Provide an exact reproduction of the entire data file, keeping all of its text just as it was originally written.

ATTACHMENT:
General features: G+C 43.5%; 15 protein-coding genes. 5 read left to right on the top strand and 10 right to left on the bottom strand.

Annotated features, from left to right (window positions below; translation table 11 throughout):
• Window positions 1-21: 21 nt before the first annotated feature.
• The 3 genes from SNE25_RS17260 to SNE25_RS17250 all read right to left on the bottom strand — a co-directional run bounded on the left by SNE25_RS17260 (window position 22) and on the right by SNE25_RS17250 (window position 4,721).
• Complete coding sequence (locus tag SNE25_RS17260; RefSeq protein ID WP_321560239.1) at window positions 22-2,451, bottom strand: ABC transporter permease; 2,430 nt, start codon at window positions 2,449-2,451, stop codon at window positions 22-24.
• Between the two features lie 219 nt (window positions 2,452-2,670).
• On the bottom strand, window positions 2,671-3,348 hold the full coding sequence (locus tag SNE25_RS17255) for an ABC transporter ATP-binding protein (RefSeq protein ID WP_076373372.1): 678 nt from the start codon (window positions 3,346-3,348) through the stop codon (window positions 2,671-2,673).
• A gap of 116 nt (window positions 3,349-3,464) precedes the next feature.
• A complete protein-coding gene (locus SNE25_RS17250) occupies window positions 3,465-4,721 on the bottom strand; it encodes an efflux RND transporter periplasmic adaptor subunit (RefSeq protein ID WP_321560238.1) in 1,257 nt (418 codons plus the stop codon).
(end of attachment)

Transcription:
General features: G+C 43.5%; 15 protein-coding genes. 5 read left to right on the top strand and 10 right to left on the bottom strand.

Annotated features, from left to right (window positions below; translation table 11 throughout):
• Window positions 1-21: 21 nt before the first annotated feature.
• The 3 genes from SNE25_RS17260 to SNE25_RS17250 all read right to left on the bottom strand — a co-directional run bounded on the left by SNE25_RS17260 (window position 22) and on the right by SNE25_RS17250 (window position 4,721).
• Complete coding sequence (locus tag SNE25_RS17260; RefSeq protein ID WP_321560239.1) at window positions 22-2,451, bottom strand: ABC transporter permease; 2,430 nt, start codon at window positions 2,449-2,451, stop codon at window positions 22-24.
• Between the two features lie 219 nt (window positions 2,452-2,670).
• On the bottom strand, window positions 2,671-3,348 hold the full coding sequence (locus tag SNE25_RS17255) for an ABC transporter ATP-binding protein (RefSeq protein ID WP_076373372.1): 678 nt from the start codon (window positions 3,346-3,348) through the stop codon (window positions 2,671-2,673).
• A gap of 116 nt (window positions 3,349-3,464) precedes the next feature.
• A complete protein-coding gene (locus SNE25_RS17250) occupies window positions 3,465-4,721 on the bottom strand; it encodes an efflux RND transporter periplasmic adaptor subunit (RefSeq protein ID WP_321560238.1) in 1,257 nt (418 codons plus the stop codon).